DUBLIN, Ohio — One shot on the wrong side of the creek. One shot in the water. Another one in someone's backyard.
Tiger Woods was headed for another bad memory at the Memorial.
One shot changed everything.
Woods recovered from a rugged start on Thursday (Friday, Manila time) by running off three straight birdies late in the opening round to salvage an even-par 72 at Muirfield Village, leaving him seven shots behind in a tie for 47th.
"I fought back and I didn't really have much starting out," Woods said. "Didn't really feel my swing very well, and consequently I hit it both ways — mainly left. I wasn't rotating very well. Made a few tweaks, a few changes, made a couple of birdies, made a couple of putts, and lo and behold, I finished at even par. I know it's a long way back, but at least I've got a fighting chance."
Woods is a five-time winner at the Memorial. The last time he was at Muirfield Village was three years ago, when he shot a career-high 85 in the third round and had to play as a single Sunday morning.
What turned it around for him was a 3-iron from 245 yards that had to carry a pond in front of the green on the par-5 fifth.
"That was huge because I just came off three-putting 4. I hit it over the back on 3 with a wedge, and I needed to get some momentum going," Woods said. "I had two par 5s left. I figured I could get to even par somehow. But I needed to take care of 5 first. And I was able to do it."
The par 5s are what got Woods into this mess in the first place.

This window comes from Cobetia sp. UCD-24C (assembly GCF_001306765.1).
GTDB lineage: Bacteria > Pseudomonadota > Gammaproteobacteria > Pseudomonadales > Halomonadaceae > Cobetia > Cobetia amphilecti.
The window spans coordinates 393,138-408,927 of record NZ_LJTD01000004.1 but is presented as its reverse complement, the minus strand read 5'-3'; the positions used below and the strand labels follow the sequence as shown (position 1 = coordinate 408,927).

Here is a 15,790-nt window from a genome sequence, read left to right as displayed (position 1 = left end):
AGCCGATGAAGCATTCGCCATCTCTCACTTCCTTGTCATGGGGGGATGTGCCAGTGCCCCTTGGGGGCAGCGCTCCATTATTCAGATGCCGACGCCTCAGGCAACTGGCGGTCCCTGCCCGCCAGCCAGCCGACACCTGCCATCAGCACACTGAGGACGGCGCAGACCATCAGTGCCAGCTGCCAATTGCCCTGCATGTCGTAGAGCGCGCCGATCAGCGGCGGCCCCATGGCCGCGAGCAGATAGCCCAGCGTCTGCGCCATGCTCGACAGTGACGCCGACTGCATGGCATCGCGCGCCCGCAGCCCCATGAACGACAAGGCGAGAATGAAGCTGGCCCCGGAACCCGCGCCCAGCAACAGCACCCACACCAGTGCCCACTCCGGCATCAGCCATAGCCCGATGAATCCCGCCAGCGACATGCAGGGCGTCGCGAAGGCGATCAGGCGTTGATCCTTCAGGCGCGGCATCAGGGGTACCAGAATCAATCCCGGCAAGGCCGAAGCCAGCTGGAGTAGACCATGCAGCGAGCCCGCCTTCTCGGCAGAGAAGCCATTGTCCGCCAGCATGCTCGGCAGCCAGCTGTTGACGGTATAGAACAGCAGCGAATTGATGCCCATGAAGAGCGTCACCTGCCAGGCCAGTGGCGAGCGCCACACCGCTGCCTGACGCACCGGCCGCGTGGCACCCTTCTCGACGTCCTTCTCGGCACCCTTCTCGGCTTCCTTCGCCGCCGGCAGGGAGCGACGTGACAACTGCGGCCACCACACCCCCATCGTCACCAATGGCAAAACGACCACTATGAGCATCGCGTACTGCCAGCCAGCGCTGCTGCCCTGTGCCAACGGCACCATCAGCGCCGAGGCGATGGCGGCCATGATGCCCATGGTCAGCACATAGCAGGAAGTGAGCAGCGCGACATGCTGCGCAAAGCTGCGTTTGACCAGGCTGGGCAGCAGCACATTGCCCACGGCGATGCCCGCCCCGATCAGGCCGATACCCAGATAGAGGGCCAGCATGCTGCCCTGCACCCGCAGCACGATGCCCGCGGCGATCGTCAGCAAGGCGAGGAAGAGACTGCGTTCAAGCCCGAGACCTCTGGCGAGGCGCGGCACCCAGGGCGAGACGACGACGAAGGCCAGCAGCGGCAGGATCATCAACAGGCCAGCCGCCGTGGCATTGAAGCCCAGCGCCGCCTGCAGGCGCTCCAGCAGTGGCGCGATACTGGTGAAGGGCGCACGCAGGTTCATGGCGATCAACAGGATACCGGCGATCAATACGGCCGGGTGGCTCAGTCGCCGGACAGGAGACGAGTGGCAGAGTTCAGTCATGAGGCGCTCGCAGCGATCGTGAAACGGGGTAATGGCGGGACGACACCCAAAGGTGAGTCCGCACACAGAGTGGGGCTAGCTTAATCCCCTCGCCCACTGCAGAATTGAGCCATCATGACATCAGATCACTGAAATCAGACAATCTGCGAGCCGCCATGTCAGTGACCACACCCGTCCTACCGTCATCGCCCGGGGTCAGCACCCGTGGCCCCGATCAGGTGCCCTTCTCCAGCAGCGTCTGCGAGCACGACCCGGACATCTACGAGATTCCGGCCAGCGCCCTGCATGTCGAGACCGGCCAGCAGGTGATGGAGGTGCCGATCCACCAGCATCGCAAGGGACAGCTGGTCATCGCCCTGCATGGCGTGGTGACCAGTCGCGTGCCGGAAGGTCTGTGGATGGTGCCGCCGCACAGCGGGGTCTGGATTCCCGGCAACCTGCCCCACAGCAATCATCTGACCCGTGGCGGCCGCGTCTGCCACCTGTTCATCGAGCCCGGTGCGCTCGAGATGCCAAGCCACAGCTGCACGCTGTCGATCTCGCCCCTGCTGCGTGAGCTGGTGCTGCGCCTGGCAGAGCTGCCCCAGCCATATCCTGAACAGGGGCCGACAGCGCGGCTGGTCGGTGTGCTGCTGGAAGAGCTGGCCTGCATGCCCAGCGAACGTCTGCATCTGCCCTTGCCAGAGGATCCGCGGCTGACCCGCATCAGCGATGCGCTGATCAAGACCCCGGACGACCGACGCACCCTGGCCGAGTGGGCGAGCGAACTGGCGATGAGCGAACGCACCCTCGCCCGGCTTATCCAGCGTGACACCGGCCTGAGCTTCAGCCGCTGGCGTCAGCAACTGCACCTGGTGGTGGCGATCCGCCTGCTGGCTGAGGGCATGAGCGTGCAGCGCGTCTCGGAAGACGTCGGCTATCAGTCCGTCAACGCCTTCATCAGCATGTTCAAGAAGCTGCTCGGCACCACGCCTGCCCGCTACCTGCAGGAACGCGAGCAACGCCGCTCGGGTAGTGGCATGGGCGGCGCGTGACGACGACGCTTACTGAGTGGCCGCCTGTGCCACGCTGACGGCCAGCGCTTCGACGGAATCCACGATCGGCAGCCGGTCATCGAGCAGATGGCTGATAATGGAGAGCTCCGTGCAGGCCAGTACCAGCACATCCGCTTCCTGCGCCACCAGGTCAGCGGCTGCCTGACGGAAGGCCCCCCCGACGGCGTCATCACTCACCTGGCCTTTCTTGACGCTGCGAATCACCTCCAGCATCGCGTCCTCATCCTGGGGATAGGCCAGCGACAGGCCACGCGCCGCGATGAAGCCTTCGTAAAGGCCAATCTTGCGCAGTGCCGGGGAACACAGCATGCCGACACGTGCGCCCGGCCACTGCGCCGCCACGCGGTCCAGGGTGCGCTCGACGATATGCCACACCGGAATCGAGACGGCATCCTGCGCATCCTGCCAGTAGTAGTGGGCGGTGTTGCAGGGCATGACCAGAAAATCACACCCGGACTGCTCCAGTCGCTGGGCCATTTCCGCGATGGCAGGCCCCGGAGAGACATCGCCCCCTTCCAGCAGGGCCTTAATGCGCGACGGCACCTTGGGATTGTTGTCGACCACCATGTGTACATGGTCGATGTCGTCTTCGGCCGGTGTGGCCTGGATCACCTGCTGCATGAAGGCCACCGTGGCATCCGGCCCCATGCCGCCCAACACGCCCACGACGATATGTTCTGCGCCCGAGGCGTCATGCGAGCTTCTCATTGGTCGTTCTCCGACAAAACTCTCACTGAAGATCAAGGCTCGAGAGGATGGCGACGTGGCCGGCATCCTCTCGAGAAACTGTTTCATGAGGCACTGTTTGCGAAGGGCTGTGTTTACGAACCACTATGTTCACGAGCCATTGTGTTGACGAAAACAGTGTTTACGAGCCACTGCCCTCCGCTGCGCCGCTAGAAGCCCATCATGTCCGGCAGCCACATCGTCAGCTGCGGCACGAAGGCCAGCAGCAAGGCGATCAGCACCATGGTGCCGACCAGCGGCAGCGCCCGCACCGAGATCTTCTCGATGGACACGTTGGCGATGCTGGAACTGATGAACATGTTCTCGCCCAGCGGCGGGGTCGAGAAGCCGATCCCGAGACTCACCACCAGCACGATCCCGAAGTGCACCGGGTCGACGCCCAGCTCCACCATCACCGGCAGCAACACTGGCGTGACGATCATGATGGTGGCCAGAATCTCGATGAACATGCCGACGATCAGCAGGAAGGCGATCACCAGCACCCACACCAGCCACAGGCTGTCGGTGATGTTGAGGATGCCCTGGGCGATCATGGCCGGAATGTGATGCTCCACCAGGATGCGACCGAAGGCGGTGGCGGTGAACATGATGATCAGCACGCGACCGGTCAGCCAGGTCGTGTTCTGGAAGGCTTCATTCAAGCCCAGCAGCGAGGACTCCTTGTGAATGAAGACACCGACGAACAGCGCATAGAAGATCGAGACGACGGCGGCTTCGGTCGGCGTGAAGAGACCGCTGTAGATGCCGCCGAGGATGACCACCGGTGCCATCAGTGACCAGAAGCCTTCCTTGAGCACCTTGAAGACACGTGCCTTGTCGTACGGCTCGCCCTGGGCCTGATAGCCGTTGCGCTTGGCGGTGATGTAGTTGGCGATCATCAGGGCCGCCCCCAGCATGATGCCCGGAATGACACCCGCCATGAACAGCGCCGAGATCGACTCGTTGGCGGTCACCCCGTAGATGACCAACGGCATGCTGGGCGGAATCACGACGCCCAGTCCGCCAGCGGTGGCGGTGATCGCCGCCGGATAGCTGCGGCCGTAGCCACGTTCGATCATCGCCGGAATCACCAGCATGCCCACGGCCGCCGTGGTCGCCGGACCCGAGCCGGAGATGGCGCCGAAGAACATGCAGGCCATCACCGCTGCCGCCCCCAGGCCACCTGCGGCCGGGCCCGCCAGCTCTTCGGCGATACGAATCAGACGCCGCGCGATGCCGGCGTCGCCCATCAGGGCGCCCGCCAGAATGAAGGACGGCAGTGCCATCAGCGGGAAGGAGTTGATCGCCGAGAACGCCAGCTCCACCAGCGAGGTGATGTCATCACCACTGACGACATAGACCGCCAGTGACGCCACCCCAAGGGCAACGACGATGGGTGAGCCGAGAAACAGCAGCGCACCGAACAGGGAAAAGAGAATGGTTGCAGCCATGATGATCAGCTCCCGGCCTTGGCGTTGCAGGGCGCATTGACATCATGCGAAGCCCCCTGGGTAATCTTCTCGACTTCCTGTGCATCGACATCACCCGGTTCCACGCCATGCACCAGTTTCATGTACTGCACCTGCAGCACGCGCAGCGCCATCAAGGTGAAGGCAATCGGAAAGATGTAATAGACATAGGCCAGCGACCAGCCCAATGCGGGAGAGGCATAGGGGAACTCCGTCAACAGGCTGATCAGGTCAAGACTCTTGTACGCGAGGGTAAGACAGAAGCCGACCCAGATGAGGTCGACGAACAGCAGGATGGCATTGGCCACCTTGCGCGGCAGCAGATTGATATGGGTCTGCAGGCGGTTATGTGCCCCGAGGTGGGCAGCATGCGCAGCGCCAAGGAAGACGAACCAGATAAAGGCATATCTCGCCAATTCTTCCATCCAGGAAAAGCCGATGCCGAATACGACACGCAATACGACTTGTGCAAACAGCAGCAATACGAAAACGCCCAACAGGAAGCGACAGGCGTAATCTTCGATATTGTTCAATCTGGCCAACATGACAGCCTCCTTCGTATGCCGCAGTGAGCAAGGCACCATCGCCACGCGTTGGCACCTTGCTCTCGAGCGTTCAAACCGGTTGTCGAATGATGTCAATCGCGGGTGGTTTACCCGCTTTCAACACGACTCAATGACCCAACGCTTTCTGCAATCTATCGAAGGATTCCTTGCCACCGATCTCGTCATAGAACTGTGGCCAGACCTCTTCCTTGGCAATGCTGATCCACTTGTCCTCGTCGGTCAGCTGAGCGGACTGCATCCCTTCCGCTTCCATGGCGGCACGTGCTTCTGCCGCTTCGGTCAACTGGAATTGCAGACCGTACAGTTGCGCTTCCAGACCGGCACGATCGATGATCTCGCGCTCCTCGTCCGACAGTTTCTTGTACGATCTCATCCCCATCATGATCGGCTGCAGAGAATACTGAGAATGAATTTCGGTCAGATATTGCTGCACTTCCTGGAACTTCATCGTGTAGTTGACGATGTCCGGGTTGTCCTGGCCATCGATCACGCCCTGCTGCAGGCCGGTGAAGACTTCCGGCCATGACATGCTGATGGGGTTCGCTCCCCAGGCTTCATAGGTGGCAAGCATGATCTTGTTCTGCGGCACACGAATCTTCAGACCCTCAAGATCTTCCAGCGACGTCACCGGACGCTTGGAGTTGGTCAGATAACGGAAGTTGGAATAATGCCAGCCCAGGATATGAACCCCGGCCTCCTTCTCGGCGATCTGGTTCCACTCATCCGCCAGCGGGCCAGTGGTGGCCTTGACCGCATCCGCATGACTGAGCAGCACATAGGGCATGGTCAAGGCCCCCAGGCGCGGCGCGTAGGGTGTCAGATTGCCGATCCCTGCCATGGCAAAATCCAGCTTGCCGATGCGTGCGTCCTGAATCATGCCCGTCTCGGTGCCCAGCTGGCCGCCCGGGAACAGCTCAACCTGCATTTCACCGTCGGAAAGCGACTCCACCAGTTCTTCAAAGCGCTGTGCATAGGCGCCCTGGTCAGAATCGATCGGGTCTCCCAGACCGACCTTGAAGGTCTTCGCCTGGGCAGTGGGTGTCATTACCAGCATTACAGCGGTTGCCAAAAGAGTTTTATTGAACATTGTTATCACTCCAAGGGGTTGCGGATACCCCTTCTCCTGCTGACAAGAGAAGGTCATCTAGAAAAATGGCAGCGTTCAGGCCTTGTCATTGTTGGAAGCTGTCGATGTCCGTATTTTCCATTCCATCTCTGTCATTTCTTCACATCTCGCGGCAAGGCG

With a slight wind into him on the par-5 11th, he played it as a three-shot hole by teeing off with a 2-iron. Woods pulled that so far left the ball went over the creek and into shin-high grass. He did well to chop it back to the fairway, only to put his next shot with a long iron into the water in front of the green. He got up-and-down for bogey.
On the par-5 15th, Woods had two mighty swings — one that sent the ball well to the right; one on the way back, leaving him to slam his club into the turf in frustration. The ball went over an iron fence and into a backyard, out of bounds.
That led to double bogey, and he followed by hitting into a bunker on the par-3 16th and missing a short par save, sending him to 4 over through seven holes.
He attributed the slow start to tightness in his back, though he said that was no cause for alarm even with four back surgeries. The last one was to fuse two discs in his lower back just over a year ago.
"I wasn't rotating very well today. Back was tight," Woods said. "And I made a few tweaks in my swing, my setup and I was able to make some good swings and turned the whole thing around."
Woods said he has occasional days when his back tightens and he can't get it entirely loose, but there's no pain involved and he said it was "no biggie."
The front nine was a big deal, starting with that 3-iron over the water. He two-putted from about 50 feet for birdie, found the fairway on No. 6 that left a wedge into 3 feet for a tap-in birdie, and then hit out of a greenside bunker and used the slope for it to roll out to 2 feet on the par-5 seventh.
Woods got up-and-down for par on the ninth from 62 yards in front of the water after a poor drive, and that was big, too. No one likes ending a round with a bogey, and even par at least kept him within seven shots of Hideki Matsuyama, Abraham Ancer and Joaquin Niemann.
"It was nice to somehow grind out the round, turn it around, and finish even par," he said. "Lunch will taste a lot better that way."
Lunch had to wait. He first headed for the putting green for more practice.